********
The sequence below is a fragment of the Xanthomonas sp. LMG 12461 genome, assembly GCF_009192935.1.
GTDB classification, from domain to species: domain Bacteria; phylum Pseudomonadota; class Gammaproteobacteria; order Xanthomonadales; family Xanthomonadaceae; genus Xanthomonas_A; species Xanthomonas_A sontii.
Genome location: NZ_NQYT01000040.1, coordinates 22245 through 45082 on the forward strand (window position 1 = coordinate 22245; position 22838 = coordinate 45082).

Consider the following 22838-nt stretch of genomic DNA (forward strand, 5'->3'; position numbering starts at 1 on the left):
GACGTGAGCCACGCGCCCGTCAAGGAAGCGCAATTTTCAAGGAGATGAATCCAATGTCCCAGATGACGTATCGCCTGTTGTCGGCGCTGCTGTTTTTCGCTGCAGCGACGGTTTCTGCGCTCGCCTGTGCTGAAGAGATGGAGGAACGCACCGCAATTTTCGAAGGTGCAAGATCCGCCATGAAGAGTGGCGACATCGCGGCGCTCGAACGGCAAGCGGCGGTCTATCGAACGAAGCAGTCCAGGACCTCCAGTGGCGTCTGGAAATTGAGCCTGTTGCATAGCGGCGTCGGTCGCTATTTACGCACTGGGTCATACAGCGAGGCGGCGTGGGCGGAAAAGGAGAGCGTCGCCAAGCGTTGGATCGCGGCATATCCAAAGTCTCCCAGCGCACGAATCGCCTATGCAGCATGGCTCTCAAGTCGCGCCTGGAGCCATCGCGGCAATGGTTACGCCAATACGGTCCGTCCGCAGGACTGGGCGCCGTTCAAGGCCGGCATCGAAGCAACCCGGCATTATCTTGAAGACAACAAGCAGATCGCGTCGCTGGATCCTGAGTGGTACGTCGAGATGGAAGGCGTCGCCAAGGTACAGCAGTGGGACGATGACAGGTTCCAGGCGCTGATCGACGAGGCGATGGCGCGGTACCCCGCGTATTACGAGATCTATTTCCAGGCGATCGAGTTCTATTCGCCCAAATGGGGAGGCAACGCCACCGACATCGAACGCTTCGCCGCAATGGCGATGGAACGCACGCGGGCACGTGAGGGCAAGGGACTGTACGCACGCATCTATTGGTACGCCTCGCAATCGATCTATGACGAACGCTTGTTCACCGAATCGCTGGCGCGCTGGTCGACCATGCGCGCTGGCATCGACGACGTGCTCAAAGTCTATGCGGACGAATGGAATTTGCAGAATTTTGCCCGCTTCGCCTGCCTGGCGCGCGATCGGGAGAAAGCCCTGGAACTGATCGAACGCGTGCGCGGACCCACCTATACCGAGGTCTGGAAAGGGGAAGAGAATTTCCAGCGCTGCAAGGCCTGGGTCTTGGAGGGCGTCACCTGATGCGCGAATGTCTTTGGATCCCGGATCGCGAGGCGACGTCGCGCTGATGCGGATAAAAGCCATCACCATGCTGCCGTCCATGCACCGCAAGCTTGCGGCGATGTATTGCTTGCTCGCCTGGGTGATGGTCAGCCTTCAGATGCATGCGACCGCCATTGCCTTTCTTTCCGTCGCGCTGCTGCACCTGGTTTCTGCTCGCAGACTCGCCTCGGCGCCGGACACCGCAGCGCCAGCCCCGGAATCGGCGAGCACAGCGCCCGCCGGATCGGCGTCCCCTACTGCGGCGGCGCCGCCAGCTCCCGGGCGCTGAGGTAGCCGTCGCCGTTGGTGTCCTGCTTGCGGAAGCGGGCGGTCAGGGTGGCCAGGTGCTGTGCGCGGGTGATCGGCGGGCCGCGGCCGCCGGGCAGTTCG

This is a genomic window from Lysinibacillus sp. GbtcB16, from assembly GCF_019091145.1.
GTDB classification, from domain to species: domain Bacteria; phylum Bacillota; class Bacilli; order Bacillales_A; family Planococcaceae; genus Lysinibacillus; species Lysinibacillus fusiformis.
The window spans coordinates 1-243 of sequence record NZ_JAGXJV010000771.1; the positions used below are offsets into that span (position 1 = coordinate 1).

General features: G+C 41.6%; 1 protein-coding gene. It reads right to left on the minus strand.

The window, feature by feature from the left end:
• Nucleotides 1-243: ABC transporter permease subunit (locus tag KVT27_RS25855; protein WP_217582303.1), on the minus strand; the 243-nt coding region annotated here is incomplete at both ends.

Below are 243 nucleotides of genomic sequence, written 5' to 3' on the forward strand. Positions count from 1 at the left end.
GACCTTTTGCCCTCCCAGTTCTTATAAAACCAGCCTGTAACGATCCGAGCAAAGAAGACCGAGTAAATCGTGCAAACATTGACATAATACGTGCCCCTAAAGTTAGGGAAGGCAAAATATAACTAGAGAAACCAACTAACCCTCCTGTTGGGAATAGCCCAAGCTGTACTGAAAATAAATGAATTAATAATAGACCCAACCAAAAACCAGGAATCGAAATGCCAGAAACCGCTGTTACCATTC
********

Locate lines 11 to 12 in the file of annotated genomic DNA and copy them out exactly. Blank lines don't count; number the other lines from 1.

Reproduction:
• Nucleotides 1-243: ABC transporter permease subunit (locus tag KVT27_RS25855; protein WP_217582303.1), on the minus strand; the 243-nt coding region annotated here is incomplete at both ends.

Below are 243 nucleotides of genomic sequence, written 5' to 3' on the forward strand. Positions count from 1 at the left end.